Despite the First Amendment's promises, America's uneven approach to free expression has persisted over the decades. The Sedition Act of 1918 outlawed speech that was perceived as defaming the government, military, or flag, or speech that was otherwise considered disloyal. (In reaction, the American Civil Liberties Union was founded in 1920.) It wasn't just political discourse that had to be controlled. The Comstock Act of 1873 outlawed "obscene" publications, which included not only pornography but also family-planning leaflets, according to the authorities. The birth control laws were not overturned until the 1965 case of Griswold v. Connecticut.

The totalitarian governments of the twentieth century posed new challenges on a worldwide scale. Despots, understandably, aren't great fans of free speech. But, in the face of despots, how should democracies respond? In the sake of maintaining freedom, certain countries, such as Germany, have implemented laws prohibiting the dissemination of Nazi propaganda, so curtailing free expression. Is putting something off-limits, however, the best approach to deal with it?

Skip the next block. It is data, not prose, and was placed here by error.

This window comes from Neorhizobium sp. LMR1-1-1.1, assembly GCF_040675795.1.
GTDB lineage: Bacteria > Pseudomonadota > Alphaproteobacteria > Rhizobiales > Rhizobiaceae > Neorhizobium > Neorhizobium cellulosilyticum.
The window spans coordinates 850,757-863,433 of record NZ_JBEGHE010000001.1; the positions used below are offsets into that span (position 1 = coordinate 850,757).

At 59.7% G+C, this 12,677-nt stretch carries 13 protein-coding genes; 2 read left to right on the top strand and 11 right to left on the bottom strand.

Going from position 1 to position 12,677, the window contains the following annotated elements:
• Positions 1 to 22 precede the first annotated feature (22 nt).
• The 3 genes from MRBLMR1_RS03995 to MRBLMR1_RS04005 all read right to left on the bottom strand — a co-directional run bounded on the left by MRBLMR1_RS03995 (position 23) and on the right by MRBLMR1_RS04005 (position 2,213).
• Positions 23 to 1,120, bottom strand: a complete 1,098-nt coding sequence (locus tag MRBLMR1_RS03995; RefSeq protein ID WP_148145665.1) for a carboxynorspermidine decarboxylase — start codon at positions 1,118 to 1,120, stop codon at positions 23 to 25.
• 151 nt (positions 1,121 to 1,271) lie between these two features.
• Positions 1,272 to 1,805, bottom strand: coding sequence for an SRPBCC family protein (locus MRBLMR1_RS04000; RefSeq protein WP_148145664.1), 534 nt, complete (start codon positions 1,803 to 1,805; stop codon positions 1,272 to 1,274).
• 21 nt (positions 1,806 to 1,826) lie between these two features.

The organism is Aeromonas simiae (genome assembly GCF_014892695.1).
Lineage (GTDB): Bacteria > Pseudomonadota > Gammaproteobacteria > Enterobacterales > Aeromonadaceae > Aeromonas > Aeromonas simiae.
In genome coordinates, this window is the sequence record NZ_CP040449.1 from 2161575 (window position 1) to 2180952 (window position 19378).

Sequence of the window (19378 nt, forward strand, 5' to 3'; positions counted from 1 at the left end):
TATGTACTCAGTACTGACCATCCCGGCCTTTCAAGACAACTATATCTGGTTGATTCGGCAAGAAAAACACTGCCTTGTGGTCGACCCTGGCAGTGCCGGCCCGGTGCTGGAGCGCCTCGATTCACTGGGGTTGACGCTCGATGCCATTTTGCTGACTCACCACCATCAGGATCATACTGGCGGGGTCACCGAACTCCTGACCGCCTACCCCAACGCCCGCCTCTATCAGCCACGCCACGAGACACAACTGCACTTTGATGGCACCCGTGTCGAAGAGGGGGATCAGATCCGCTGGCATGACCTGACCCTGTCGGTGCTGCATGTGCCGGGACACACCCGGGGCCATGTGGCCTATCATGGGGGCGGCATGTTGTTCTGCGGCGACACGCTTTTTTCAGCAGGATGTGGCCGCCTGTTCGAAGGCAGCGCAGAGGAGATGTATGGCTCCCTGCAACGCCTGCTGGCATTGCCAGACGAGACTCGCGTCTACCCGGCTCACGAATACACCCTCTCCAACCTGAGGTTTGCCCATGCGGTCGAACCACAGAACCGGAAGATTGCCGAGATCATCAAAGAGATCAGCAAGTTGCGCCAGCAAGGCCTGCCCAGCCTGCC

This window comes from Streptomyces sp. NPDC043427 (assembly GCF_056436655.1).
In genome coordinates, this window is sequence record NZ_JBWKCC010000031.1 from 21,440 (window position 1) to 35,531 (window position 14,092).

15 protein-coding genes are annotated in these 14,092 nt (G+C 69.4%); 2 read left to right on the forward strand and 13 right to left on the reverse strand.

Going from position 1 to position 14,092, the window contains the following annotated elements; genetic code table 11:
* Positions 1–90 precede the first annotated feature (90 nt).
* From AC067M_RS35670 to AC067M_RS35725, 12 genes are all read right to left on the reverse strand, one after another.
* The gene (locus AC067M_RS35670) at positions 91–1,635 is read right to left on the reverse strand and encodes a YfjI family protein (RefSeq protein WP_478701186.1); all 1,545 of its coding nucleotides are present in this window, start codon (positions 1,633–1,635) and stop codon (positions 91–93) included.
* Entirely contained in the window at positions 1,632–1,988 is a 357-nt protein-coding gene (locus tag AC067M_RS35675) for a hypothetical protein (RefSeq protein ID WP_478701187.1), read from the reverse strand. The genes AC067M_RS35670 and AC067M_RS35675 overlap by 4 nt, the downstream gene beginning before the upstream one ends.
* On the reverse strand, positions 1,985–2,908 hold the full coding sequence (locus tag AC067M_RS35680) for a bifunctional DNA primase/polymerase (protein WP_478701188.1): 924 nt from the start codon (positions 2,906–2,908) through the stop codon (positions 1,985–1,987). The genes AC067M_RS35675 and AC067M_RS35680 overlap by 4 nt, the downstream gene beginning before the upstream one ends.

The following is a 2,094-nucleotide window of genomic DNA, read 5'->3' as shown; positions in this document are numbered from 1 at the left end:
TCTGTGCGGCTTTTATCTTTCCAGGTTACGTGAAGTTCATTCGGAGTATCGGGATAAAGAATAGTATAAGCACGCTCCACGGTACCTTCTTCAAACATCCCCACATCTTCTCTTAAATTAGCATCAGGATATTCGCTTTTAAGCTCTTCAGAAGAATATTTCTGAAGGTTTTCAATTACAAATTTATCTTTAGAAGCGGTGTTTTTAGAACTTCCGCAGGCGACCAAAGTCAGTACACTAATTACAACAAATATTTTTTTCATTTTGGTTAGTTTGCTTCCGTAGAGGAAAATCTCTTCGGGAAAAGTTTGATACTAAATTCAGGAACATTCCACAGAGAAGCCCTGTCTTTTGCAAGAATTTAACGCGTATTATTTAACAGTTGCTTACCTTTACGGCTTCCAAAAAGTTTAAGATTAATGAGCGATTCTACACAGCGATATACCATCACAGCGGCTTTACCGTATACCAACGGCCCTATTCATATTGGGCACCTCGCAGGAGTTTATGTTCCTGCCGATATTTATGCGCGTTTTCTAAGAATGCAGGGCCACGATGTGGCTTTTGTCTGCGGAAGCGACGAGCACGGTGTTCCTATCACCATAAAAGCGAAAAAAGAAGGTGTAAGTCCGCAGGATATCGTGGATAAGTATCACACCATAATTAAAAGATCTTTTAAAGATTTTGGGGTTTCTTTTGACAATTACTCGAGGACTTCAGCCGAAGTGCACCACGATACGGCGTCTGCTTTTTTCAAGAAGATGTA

Mchangama describes the postwar struggle over the United Nations' Declaration of Human Rights, specifically the clause declaring the right to freedom of expression. This was always going to irritate those whose religious beliefs require that blasphemers be punished, especially as international mass media spread undesirable ideas from one place to the next. The fatwa issued against Salman Rushdie was the first important case to bring this conflict to light. The problem persists as governments attempt to strike a compromise between their stated devotion to free speech and laws prohibiting the spread of hatred.

Meanwhile, blasphemy exists in the secular world as well. When our politicians and tech gods talk about cracking down on "disinformation," I have a sneaking hunch they don't simply mean Sandy Hook truthers—they mean political views they don't like, the kind of thing they used to term "sedition" in 1798. The net of justification inevitably widens whenever the government is empowered to silence expression.